Cake by Lewis Dunn

‘Shut the door after you.’ Those were the words she managed to force out, muffled by the piece of cake she’d shoved into her mouth. I stood marvelling at the shelves in the fridge, stripped bare, her latest gorge the result of another existential crisis. 

I won’t get much sleep tonight. The inevitable sound of her retching in the bathroom, the toilet flushing, the process repeating until she passes out exhausted, her head in the bowl swearing she’ll never do it again. 

We’d gone back and forth like this for years, periods where things seemed positive, the future bright if only with the slightest hint of caution. I knew it was important to enjoy those moments, make notes of the triggers and try to find solutions that mitigate the problem before she delves back into this unremitting cycle of self-harm. 

I do as she says and shut the door; contemplating sticking a padlock on there the next time we fill it with food, whenever that might be. I tread slowly out of the kitchen, carefully articulating what I’m going to say, scrutinising each word, preparing myself for the deflection tactics, the way she recedes into herself, tears streaming, admitting that the rejection wasn’t the fundamental problem but simply the straw that broke the camel’s back.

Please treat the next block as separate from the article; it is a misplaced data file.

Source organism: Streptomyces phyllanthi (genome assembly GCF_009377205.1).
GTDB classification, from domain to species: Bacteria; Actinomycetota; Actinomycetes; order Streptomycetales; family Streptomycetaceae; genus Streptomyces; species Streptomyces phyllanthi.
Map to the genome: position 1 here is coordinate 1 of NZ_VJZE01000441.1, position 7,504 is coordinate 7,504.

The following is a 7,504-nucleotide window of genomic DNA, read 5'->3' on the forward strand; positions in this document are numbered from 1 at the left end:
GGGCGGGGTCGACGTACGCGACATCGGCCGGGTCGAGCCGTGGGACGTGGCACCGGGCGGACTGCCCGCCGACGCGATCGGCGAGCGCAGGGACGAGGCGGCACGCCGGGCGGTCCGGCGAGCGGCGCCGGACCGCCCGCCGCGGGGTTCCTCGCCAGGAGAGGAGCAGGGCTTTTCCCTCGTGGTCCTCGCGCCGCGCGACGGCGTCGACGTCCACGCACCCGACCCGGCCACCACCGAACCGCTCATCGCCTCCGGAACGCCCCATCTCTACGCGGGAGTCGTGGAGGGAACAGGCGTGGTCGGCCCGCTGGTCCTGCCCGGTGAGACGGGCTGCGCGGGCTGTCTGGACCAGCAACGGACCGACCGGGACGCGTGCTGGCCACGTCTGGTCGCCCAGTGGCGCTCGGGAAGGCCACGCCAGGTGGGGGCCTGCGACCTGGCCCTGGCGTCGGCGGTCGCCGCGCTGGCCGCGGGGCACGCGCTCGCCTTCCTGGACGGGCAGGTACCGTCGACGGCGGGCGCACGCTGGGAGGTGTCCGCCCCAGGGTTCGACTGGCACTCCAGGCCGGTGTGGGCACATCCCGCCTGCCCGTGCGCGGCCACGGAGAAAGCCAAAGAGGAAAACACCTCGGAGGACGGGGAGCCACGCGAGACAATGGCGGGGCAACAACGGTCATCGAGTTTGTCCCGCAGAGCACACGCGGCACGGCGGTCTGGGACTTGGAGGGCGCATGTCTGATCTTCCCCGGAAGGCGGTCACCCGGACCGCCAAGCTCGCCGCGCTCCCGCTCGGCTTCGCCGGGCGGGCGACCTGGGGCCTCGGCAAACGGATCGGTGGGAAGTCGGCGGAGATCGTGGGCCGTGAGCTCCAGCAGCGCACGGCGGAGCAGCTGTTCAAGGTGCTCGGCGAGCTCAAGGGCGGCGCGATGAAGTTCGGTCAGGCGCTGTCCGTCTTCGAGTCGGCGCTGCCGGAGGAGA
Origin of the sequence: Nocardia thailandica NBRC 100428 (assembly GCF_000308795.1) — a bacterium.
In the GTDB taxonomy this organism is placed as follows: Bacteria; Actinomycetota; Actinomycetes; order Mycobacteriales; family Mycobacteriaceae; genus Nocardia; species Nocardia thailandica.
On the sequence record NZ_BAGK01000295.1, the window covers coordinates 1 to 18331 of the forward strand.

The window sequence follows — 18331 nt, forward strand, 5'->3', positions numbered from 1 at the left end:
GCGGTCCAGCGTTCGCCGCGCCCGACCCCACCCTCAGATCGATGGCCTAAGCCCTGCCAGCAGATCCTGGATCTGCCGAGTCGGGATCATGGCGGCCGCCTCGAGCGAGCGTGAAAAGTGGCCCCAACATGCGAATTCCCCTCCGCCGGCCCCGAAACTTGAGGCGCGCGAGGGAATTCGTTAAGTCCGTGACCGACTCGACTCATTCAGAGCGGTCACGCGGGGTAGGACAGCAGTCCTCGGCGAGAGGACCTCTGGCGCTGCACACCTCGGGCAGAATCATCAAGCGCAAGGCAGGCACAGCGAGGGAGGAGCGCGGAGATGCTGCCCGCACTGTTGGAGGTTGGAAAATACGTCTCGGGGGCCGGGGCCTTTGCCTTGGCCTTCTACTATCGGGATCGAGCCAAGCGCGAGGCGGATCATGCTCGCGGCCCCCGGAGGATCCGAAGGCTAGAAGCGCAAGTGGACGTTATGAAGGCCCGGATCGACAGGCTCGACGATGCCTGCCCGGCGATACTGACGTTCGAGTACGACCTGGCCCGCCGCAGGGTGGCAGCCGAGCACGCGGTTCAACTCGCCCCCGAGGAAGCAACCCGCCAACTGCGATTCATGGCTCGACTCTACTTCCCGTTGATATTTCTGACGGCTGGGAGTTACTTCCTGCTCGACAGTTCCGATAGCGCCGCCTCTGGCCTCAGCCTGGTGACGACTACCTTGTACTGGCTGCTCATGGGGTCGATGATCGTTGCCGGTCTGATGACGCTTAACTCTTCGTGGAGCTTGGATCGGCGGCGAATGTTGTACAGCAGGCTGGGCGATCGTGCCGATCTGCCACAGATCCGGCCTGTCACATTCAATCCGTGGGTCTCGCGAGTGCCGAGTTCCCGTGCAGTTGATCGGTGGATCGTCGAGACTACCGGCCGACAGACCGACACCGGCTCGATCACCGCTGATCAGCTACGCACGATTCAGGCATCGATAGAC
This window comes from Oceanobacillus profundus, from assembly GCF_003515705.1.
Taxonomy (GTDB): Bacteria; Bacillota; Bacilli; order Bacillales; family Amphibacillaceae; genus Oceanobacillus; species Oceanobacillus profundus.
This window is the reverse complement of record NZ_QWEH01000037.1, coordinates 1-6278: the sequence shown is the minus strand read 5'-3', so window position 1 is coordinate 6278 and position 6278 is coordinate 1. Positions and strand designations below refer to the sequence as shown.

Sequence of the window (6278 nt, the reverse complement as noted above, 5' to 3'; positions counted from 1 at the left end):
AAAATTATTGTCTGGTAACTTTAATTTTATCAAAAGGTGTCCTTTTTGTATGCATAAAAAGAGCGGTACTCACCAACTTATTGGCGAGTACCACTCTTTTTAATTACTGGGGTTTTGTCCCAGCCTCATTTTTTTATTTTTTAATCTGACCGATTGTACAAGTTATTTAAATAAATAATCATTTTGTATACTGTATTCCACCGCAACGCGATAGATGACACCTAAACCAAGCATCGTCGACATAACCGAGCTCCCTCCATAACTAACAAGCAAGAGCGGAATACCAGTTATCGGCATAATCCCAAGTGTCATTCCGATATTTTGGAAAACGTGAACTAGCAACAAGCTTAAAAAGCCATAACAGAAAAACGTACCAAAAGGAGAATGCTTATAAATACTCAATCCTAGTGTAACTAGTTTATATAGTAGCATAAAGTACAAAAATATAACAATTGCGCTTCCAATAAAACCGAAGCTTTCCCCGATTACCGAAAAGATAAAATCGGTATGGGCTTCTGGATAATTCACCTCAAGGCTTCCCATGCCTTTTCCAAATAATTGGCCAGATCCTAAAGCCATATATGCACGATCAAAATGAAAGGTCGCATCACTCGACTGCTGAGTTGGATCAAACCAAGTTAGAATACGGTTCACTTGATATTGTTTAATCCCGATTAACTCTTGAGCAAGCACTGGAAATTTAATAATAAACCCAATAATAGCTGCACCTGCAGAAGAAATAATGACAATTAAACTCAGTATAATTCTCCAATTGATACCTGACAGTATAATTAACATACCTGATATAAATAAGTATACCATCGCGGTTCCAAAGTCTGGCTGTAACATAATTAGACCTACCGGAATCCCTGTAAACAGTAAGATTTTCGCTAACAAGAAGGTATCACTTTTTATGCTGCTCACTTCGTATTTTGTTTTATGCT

She’ll tell me about her weight as a girl, the barbs from her fat fuck of a grandma, the lascivious looks from her uncle and so forth. She’ll tell me all this perfectly in the knowledge that we grew up in the same household and none of it’s true. But it’s important to let her say it, if only to stop her sticking her fingers down her throat. I promised mum I’d look after her and it’s a promise I intend to keep. 

Published in Issue #20

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